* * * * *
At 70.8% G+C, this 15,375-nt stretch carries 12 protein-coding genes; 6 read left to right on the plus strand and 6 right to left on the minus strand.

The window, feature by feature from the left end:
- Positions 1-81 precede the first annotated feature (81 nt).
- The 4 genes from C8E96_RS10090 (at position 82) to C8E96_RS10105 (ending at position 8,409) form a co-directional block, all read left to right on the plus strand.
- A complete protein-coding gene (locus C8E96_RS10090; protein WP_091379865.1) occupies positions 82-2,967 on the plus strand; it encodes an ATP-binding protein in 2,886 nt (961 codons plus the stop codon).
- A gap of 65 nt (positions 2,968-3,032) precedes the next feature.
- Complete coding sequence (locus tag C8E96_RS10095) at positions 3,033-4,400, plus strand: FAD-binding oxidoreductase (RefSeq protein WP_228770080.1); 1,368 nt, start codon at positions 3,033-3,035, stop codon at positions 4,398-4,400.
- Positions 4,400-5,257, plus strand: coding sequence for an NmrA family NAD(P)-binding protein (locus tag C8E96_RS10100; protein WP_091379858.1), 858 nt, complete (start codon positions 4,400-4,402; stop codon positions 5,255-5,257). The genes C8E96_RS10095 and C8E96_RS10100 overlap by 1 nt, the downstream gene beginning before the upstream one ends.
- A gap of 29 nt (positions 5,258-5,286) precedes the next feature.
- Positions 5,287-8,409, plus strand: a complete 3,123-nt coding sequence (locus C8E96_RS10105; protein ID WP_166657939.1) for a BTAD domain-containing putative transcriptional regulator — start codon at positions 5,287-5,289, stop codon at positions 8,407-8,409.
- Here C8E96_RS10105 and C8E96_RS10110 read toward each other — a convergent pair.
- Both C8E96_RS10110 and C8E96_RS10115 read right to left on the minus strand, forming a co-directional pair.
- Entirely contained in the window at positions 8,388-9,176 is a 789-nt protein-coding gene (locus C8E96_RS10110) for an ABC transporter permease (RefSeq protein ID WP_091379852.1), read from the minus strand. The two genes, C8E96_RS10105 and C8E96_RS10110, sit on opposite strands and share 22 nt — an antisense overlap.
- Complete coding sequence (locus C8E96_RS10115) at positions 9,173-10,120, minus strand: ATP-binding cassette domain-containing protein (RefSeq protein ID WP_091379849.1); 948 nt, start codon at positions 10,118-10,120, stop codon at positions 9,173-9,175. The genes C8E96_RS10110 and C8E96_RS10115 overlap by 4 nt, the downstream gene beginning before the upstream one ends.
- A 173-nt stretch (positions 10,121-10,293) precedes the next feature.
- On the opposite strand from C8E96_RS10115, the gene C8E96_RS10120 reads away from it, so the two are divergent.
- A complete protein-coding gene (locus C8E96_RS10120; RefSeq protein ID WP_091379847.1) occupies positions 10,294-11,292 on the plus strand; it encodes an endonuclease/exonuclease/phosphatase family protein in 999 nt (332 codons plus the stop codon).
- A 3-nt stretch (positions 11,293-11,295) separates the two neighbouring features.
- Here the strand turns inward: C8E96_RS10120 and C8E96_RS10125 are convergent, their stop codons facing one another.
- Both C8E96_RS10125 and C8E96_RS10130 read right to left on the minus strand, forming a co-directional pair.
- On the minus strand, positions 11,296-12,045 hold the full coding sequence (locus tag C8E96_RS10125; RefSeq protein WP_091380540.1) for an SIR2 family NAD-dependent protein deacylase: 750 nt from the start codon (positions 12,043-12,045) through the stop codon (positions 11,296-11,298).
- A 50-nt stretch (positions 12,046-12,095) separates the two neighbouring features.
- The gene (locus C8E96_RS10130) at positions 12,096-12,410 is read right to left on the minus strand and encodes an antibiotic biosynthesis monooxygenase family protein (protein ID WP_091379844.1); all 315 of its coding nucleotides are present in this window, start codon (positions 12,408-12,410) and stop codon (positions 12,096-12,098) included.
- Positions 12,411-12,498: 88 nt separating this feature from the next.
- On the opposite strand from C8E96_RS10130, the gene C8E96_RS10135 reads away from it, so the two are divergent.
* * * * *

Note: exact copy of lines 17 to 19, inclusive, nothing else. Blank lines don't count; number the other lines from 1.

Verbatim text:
- A complete protein-coding gene (locus C8E96_RS10120; RefSeq protein ID WP_091379847.1) occupies positions 10,294-11,292 on the plus strand; it encodes an endonuclease/exonuclease/phosphatase family protein in 999 nt (332 codons plus the stop codon).
- A 3-nt stretch (positions 11,293-11,295) separates the two neighbouring features.
- Here the strand turns inward: C8E96_RS10120 and C8E96_RS10125 are convergent, their stop codons facing one another.